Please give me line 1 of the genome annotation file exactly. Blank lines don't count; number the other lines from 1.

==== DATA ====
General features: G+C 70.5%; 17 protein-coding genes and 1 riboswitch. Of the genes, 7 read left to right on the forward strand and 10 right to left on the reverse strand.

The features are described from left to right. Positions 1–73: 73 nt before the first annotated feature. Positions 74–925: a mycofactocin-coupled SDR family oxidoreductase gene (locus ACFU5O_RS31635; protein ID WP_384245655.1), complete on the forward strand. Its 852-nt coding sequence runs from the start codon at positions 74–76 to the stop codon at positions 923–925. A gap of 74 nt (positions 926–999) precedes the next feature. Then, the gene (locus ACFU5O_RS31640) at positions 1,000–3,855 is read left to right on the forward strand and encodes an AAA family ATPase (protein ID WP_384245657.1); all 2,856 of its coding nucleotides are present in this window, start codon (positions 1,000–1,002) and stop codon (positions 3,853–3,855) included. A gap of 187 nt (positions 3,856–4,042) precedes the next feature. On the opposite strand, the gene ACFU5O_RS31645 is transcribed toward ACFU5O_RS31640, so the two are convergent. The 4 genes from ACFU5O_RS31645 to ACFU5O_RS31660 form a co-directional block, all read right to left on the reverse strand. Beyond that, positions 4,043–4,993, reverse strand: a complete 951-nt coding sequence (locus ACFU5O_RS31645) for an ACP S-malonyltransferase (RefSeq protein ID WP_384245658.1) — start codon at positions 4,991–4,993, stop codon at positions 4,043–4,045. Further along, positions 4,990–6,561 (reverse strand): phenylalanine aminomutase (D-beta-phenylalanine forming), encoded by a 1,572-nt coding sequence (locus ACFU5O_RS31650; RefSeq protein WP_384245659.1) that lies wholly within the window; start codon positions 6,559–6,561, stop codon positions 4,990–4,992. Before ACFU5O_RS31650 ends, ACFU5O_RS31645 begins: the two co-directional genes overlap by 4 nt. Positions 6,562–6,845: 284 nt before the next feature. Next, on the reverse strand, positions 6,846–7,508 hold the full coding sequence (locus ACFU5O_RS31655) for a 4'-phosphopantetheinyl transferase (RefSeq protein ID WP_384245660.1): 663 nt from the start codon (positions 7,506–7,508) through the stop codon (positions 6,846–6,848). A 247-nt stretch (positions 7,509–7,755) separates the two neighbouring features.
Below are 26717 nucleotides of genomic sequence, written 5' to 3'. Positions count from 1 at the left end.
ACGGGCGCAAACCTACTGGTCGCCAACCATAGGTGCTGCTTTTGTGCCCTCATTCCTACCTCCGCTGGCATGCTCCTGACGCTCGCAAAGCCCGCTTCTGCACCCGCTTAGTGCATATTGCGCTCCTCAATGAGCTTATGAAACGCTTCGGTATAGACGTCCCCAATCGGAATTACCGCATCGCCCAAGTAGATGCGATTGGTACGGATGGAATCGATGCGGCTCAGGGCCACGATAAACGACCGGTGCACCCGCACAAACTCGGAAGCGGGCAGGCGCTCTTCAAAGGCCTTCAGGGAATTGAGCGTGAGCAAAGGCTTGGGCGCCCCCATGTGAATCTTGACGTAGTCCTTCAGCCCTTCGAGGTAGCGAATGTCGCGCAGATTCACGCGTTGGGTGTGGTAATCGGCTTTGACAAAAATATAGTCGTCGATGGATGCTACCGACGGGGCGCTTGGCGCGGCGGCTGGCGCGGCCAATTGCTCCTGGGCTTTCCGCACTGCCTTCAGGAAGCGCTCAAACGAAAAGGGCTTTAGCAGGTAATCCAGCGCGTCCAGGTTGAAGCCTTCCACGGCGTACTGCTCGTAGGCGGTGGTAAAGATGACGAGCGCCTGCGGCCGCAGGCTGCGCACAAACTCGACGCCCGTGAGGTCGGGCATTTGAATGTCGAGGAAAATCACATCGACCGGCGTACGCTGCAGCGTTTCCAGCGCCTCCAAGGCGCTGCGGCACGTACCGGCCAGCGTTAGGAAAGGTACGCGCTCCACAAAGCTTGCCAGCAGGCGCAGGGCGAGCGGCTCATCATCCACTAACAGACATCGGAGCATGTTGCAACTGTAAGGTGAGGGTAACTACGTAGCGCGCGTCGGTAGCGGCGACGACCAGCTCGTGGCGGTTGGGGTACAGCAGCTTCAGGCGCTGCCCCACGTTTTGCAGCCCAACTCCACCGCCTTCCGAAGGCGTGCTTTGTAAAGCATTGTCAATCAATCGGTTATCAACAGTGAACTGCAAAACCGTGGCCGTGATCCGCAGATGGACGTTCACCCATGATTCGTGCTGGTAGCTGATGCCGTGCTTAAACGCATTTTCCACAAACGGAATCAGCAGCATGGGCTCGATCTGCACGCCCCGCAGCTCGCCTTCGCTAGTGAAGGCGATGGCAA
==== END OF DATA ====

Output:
General features: G+C 70.5%; 17 protein-coding genes and 1 riboswitch. Of the genes, 7 read left to right on the forward strand and 10 right to left on the reverse strand.